Boiling and flavonoid contents of Cosmos leaves: Our previous experiment (unpublished data) showed that boiling substantially increased flavonoid content of Cosmos leaves. Such increase may be due to the increase of flavonoid extractability or de novo formation during boiling process. Experiment by boiling of Cosmos leaves in water and in 70% methanol was performed to test the above possibility. In this experiment, direct extraction was performed by grinding fresh tissue with 70% MeOH followed by maceration for 24 h and rinsing the marc three times with the same solvent in order to exhaustively extract the flavonoids present in the leaves. This extraction procedure was carried out as recommended by Xu et al. (2005). Extraction through boiling was conducted by boiling 5 g unground leaves in 50 mL of solvent for 15 min followed by analysis of flavonoids from the aliquot and the marc. Flavonoid from the marc was analyzed with the same procedure used to analyze that extracted from fresh tissue.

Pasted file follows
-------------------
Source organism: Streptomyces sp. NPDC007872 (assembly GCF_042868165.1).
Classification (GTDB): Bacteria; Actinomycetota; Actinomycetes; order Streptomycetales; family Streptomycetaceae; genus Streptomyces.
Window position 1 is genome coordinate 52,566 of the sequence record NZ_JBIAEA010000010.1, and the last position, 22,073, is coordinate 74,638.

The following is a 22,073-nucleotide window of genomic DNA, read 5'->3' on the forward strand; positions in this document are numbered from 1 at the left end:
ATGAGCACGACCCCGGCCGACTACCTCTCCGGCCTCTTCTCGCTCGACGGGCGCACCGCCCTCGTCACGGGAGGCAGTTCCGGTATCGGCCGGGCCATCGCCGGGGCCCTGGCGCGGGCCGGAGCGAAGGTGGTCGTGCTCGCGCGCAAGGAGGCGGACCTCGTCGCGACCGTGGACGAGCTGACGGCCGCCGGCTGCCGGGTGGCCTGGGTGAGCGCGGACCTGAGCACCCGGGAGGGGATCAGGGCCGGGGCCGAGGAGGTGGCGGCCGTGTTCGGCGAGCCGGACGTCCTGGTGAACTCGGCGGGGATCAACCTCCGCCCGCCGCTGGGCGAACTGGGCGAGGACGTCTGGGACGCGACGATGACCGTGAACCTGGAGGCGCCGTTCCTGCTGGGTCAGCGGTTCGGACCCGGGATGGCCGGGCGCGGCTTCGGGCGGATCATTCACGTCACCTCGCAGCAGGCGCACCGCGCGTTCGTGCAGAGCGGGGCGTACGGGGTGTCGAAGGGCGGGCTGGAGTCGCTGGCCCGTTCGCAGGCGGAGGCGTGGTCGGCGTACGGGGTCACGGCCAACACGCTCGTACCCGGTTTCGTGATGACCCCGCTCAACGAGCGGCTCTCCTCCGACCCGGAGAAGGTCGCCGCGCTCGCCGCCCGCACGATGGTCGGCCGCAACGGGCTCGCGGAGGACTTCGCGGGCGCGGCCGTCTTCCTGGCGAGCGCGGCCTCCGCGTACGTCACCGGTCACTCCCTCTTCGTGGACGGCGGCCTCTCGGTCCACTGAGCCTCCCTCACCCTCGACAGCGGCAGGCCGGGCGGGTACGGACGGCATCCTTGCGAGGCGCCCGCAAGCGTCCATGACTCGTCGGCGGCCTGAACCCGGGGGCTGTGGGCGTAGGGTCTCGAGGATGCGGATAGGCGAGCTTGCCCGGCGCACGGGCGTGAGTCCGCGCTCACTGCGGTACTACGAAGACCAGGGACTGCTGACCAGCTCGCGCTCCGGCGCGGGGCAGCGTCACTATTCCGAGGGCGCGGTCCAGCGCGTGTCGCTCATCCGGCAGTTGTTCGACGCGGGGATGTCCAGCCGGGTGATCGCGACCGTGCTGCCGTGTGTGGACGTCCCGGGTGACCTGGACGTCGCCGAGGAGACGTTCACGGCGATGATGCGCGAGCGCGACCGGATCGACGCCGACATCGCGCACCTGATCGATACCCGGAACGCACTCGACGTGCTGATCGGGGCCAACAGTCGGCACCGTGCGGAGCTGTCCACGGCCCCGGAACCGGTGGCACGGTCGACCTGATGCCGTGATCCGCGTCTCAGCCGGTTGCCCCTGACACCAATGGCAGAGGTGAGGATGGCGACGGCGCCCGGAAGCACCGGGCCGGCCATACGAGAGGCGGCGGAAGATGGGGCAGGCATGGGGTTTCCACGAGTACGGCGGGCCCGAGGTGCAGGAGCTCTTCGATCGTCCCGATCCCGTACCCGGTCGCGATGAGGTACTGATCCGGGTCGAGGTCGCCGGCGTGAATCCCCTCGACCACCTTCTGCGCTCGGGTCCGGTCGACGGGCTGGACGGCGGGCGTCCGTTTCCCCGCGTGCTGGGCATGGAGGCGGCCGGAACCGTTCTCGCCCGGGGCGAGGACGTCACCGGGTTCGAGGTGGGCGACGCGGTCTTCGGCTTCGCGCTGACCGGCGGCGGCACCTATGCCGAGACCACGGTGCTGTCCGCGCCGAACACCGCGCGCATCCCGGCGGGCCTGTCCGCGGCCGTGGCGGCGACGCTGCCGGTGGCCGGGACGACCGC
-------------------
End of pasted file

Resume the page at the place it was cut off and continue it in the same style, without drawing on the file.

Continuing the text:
Results presented in Table 1 showed that boiling in MeOH 70% decreased flavonoid content of the leaves, while boiling in water substantially increased flavonoid content at almost twice as high. It is very likely that such increase was not due to the enhancement of flavonoid extractability but de novo formation of flavonoid during the heating of the tissue in the aqueous environment. In young tissue, common precursor for the synthesis of flavonoid together with other phenylpropanoid are available and upon heating, the activity of enzymes involved in flavonoid synthesis may increase resulting in rapid conversion of precursor to flavonoid.
|Table 2:||Flavonoid content in Cosmos caudatus leaves after pre-heating at various temperature followed by drying at 60°C|
|All drying treatment significantly decreased flavonoid content (p<0.05)|